Repatriation specialist joins B.C. museum to return First Nations artifacts
This is the second position created for the Royal B.C. Museum's repatriation program, which started in 2017
The Royal B.C. Museum in Victoria is expanding its repatriation program to return hundreds of ancient remains and sacred cultural objects to First Nations communities.
The museum has hired artist and educator Lou-ann Ika'wega Neel as a reparation specialist to assist with the large job of contacting local First Nations to return these items.
"One of our first priorities is going to be the ancestral remains that have come into the collection over the last hundred years," Neel told On The Island's Gregor Craigie.
Neel said the expansive collection includes many artifacts that were confiscated under the potlatch ban and shouldn't have been taken in the first place, so returning them is a piece in Canada's efforts toward reconciliation.
Old art, new knowledge
This new position ties in with Neel's work as an artist, she said, because she sees all artifacts as a reflection of cultural art.
"I think that's one of the things that gets overlooked a lot when we talk about objects in museums," Neel said. "These pieces were created for ceremony, for everyday use, but all of them were created by artists."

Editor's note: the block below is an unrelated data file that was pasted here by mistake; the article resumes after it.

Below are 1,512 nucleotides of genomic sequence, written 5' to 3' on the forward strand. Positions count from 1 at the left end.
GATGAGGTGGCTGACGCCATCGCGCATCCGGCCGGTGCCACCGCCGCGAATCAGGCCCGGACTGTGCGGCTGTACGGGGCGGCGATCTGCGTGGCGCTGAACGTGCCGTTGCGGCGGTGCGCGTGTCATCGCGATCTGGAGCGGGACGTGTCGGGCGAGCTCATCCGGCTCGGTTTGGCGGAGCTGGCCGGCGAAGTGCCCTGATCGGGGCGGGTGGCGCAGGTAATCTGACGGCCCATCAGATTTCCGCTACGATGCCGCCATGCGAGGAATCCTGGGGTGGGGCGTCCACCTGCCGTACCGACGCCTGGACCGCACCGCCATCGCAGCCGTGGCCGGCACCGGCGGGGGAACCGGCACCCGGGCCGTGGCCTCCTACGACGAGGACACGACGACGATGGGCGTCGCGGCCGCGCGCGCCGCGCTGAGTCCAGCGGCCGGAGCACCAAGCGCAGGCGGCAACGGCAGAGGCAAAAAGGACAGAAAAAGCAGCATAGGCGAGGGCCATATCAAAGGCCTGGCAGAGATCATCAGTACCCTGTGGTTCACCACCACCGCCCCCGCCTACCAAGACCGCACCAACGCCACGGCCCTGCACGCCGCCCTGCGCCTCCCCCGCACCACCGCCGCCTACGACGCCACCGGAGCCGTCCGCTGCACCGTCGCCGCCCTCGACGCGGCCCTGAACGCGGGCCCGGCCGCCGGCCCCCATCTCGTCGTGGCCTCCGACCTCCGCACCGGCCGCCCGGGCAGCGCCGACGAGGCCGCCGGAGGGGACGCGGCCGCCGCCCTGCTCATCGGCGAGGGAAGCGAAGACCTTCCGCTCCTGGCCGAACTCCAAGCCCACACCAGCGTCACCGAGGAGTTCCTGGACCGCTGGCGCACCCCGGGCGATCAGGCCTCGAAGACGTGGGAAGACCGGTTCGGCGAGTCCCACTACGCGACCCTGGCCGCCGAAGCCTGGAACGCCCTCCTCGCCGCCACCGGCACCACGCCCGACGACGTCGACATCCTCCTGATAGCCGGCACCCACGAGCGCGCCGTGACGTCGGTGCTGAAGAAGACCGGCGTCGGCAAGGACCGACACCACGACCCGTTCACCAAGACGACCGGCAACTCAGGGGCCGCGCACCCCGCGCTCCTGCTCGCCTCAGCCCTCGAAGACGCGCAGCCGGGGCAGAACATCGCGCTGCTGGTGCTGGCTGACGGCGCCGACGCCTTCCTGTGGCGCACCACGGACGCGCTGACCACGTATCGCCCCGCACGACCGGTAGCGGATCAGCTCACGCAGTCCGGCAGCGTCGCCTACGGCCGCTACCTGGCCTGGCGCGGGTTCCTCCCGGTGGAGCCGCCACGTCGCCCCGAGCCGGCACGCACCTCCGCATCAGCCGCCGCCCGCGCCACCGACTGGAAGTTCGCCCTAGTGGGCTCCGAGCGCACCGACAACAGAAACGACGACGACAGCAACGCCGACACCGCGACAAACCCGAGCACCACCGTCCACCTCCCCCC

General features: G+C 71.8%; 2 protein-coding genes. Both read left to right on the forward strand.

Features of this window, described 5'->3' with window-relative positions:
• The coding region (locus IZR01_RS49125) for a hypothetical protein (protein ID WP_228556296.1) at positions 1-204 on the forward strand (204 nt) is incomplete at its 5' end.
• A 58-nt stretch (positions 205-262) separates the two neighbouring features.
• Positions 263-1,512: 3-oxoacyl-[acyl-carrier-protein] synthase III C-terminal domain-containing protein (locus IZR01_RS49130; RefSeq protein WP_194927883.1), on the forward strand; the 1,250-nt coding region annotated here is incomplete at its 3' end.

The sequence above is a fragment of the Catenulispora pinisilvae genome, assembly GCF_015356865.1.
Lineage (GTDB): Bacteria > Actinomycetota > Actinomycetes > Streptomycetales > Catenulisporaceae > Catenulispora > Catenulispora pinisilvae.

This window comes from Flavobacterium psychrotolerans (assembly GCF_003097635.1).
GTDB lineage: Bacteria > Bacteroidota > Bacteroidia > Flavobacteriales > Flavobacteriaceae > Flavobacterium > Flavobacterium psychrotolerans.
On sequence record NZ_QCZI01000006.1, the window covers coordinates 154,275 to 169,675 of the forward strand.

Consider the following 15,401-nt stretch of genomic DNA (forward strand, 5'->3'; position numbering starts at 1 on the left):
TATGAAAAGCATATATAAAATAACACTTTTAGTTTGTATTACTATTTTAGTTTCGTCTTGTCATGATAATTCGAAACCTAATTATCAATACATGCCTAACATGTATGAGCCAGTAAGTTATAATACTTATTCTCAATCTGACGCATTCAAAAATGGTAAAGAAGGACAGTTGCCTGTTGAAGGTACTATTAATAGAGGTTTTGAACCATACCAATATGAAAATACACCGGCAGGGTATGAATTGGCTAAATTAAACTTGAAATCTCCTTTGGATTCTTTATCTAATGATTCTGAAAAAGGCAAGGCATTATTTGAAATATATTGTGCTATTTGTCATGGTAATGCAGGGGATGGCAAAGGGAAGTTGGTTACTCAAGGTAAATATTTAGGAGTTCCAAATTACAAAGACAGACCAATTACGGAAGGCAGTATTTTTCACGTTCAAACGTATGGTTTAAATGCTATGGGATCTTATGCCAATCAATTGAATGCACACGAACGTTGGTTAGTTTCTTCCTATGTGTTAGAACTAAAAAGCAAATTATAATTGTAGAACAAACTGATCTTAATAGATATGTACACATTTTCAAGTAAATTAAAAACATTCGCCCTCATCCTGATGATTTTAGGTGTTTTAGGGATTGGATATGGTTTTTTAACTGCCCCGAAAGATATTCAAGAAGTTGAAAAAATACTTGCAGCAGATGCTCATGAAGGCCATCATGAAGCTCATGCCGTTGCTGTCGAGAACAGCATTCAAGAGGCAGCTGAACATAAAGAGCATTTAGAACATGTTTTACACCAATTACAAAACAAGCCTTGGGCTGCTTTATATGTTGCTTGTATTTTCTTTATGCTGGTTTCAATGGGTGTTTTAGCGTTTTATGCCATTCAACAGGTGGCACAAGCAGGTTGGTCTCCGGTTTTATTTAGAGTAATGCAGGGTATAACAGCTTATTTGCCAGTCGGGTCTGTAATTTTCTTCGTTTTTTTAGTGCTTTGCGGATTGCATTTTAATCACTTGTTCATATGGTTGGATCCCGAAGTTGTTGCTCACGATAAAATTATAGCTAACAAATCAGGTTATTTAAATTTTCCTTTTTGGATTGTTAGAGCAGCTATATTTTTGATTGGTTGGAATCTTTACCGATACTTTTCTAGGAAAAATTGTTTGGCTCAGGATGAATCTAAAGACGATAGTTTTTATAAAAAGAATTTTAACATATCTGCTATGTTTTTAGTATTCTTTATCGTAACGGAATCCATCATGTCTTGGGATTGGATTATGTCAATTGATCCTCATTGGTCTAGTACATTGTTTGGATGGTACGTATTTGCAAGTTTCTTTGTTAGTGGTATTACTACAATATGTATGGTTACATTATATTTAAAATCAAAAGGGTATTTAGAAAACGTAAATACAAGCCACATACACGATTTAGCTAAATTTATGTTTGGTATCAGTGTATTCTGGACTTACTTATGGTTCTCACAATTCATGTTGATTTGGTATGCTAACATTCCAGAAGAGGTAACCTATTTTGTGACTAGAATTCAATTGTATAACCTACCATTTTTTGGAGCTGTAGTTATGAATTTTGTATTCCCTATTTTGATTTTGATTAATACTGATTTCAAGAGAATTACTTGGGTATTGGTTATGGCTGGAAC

Returning these collected artifacts to their communities could also revitalize the knowledge that lies in the craft of each item.
For instance, Neel has spent time at the Burke museum in Seattle studying pieces that belonged to the coastal First Nations to learn a more about their style of carving, painting and other crafts.
She said she used that research to incorporate traditional techniques into her own art and recreated some of the pieces that were made prior to contact.
"It's very informative to artists. It's important for us to learn some of these styles and types of things that used to be created," she said.
In April, the museum received a $500,000 grant to help First Nations communities recover these historically and culturally significant items as well as intangible heritage like songs, stories and language recordings.
The B.C. government had previously allocated $2 million to the museum in 2016 to develop the First Nations department and repatriation program.
To hear the full interview listen to media below:
With files from On The Island